New York

Rudolf Stingel

Daniel Newburg Gallery

Rudolf Stingel takes potshots at Minimalism, using the strategies of its historical sidekick, Conceptualism, to point out its pretenses. Creating works that are conspicuously unmarketable and unesthetic, if not just plain ugly, Stingel comments humorously on a movement that produced some of the smuggest, most boring work in the history of art.

Among Stingel’s past offerings is a booklet with a crossing-guard orange cover that provides instructions on how to make a Minimalist painting. Mimicking the grayed-out photographs of how-to manuals with their enumerated items (electric mixer, compressed air gun, pure horsehair paintbrush, etc.) and step-by step commands reproduced in six languages (five Western and one Asian), the artist details, in a deadpan manner, the procedure for creating a monochrome painting. Stingel’s mechanistic model both emulates and parodies the Minimalists’ production-line mentality, reducing the artist to a pair of well-manicured, highly photogenic hands deftly executing the printed instructions.

In this show, bright orange shag carpeting covers the floor of the exhibition space proper and snakes down corridors into the reception area and back office. The flaming orange is a slap in the face to the art world’s obsessively good taste, blanketing the traditional polished hardwood floor with refreshing insouciance. The carpet also imbues the space with the comfort of home, something felt more directly in Stingel’s recent installation in a group show at the HOME for Contemporary Theater and Art. There the same orange carpeting, framed by silver moldings (generated by the same process detailed in the painting guide), underlay Ken Lum’s claustrophobic grouping of modular couches and side tables. Stingel’s loud-hued carpeting and industrial-looking moldings are no more appropriate in a home than in an art gallery, and at least part of the impact of his work has to do with the shock value of such blatant transgressions of decorum.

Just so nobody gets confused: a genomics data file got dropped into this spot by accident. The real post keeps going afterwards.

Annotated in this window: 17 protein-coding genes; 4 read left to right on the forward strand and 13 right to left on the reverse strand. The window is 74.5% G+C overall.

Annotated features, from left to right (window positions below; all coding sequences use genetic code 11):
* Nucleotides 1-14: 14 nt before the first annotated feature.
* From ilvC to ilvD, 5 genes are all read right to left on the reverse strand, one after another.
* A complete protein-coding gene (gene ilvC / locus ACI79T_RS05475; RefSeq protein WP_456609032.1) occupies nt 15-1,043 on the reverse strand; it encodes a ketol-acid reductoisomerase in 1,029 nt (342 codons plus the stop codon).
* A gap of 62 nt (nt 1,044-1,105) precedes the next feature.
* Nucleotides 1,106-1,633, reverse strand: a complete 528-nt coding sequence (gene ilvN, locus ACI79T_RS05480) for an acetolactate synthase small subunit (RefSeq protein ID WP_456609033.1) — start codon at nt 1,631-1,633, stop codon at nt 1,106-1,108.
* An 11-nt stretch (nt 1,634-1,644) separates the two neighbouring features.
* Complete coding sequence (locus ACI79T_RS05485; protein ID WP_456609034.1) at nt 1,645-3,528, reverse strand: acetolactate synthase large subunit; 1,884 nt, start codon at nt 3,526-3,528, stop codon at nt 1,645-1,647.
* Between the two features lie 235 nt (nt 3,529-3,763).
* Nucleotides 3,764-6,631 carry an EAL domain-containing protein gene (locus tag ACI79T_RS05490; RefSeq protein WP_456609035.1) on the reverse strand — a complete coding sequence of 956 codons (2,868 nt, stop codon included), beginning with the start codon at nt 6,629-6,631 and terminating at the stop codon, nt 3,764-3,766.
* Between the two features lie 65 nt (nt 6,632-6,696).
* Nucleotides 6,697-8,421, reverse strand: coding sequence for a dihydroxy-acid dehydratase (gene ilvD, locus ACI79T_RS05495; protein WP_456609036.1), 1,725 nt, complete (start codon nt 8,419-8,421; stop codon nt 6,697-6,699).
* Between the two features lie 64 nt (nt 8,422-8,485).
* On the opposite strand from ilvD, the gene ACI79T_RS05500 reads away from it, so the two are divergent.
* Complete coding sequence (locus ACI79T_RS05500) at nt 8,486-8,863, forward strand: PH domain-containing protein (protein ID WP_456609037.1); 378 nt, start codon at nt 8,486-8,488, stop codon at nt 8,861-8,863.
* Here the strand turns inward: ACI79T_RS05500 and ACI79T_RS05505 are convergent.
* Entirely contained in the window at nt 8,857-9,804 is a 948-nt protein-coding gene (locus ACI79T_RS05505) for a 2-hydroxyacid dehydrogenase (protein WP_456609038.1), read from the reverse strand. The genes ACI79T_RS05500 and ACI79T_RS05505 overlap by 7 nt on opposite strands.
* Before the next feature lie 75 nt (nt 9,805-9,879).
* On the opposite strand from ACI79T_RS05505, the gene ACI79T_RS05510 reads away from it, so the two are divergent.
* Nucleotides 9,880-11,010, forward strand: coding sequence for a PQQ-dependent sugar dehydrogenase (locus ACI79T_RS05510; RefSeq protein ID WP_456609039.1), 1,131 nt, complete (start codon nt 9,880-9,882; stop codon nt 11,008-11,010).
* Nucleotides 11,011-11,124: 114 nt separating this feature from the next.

Today, most artists remining the seemingly sterile Minimalist field attempt to insert political content into a style that sought to transcend such mundane aspects of existence. Stingel’s concern, which he evokes with a humorous and blessedly light touch, is, rather, how the marketing snares developed to furnish American homes and offices with the latest consumer products inevitably invaded the art world and carried off its least accessible and most sacrosanct bounty.

Lois Nesbitt